Spinal cord injury without radiographic abnormality (SCIWORA) has been seen in approximately 34.8% of pediatric patients with spinal cord injury, though the reported incidence varies widely. (21) These patients have persistent neurologic complaints despite negative radiographs or CT. (21) Until about age 9, a child's spine is hyper-mobile when compared with the adult spine, which allows for cord damage at the time of injury without residual radiographic evidence. (21) MRI allows visualization of the cord injury and can aid in predicting outcome. (21)
[FIGURE 5 OMITTED]
Vertebral artery injury
Vertebral artery injury is associated with cervical spine injury, particularly when the trauma is severe. (22,23) Although angiography remains the gold standard, evaluation with magnetic resonance angiography (MRA) has been advocated as a noninvasive study. (22-25) In a study of 319 patients with significant cervical spine trauma (including 261 fractures, 24 bilateral facet dislocations, 22 unilateral facet dislocation, and 12 cases of SCIWORA), 52 patients had a vertebral artery injury diagnosed by MRA. (24) In another study, 83 of 632 patients with fracture, dislocation, or neurologic symptoms related to a cervical cord injury had an acute vertebral artery injury identified with MRA. (22)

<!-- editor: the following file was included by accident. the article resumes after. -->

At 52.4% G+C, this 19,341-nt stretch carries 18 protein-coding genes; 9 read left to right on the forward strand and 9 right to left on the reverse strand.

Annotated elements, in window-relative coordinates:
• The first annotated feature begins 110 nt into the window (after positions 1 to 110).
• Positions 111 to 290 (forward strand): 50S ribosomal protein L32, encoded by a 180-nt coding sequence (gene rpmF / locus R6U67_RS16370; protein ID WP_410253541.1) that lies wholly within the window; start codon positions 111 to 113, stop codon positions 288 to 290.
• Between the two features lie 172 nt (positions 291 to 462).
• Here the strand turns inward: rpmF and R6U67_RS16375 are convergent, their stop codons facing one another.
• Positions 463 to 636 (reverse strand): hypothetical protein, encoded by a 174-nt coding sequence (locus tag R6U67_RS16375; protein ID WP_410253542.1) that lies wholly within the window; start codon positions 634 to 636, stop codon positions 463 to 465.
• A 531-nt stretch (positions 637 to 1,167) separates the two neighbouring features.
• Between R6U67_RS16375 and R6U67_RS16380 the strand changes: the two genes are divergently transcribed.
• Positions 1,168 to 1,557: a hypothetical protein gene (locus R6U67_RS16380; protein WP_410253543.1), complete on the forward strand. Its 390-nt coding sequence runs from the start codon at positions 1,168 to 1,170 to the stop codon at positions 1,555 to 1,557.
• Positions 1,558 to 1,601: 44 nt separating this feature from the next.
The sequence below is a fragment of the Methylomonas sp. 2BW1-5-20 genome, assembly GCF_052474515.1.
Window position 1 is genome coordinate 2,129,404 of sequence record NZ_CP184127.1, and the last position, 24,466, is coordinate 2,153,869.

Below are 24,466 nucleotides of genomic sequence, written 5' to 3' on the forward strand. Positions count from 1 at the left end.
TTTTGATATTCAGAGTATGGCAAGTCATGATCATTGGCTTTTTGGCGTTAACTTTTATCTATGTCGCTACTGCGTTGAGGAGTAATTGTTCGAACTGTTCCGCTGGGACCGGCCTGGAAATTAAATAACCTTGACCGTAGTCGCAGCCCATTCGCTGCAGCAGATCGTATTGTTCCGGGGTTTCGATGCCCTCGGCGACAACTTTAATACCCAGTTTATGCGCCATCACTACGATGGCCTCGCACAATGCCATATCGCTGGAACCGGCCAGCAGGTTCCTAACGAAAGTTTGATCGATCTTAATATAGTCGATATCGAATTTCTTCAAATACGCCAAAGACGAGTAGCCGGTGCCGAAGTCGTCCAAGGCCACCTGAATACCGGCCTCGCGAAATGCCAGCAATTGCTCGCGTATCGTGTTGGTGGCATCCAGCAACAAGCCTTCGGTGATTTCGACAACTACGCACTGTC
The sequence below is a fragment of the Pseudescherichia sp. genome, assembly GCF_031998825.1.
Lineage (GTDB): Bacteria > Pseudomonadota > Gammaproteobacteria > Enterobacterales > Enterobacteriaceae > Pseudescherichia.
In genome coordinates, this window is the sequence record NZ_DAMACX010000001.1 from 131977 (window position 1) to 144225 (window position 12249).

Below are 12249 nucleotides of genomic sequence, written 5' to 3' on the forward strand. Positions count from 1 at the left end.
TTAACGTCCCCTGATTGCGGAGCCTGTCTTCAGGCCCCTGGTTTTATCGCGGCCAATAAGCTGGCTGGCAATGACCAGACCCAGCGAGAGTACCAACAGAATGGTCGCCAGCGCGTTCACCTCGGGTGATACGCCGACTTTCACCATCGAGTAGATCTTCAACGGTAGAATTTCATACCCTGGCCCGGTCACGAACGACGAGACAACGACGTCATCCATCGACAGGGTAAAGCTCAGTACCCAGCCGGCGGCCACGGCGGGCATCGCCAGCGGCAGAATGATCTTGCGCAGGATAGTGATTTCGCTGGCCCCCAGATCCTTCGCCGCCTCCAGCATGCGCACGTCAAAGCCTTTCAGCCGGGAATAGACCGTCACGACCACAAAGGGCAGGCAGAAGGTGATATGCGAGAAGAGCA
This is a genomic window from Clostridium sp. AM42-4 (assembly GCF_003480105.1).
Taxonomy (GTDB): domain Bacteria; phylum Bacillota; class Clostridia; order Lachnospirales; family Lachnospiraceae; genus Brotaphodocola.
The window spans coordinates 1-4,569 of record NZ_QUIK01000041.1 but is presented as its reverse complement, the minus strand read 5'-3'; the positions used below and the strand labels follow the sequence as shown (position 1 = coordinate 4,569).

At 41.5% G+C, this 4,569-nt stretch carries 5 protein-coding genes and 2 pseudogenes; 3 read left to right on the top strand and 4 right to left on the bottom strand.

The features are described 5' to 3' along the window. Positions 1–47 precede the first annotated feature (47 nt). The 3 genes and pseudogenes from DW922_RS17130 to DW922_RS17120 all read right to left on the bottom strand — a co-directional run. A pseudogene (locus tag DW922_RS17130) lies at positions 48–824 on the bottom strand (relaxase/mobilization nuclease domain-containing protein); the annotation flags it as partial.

One study identified 4 cases of vertebral artery injury in 12 patients with a fracture involving the foramen transversarium. (25) Types of injuries associated with vertebral artery injury are fracture-dislocations, fractures of the foramen transversarium, interfacetal dislocations, and injuries involving sites of exit and entry of the vertebral artery into the foramen transversarium in the upper and lower portions of the cervical spine (Figure 8). (22-25)
[FIGURE 6 OMITTED]
Vertebral artery injuries may be diagnosed on initial routine sequences, but additional MRA sequences can be performed for further or initial evaluation. In particular, an axial T1W sequence is useful for evaluating dissection. (23) While patients may present with posterior circulation symptoms, most patients are asymptomatic. The risk of stroke is increased with bilateral injury. (25)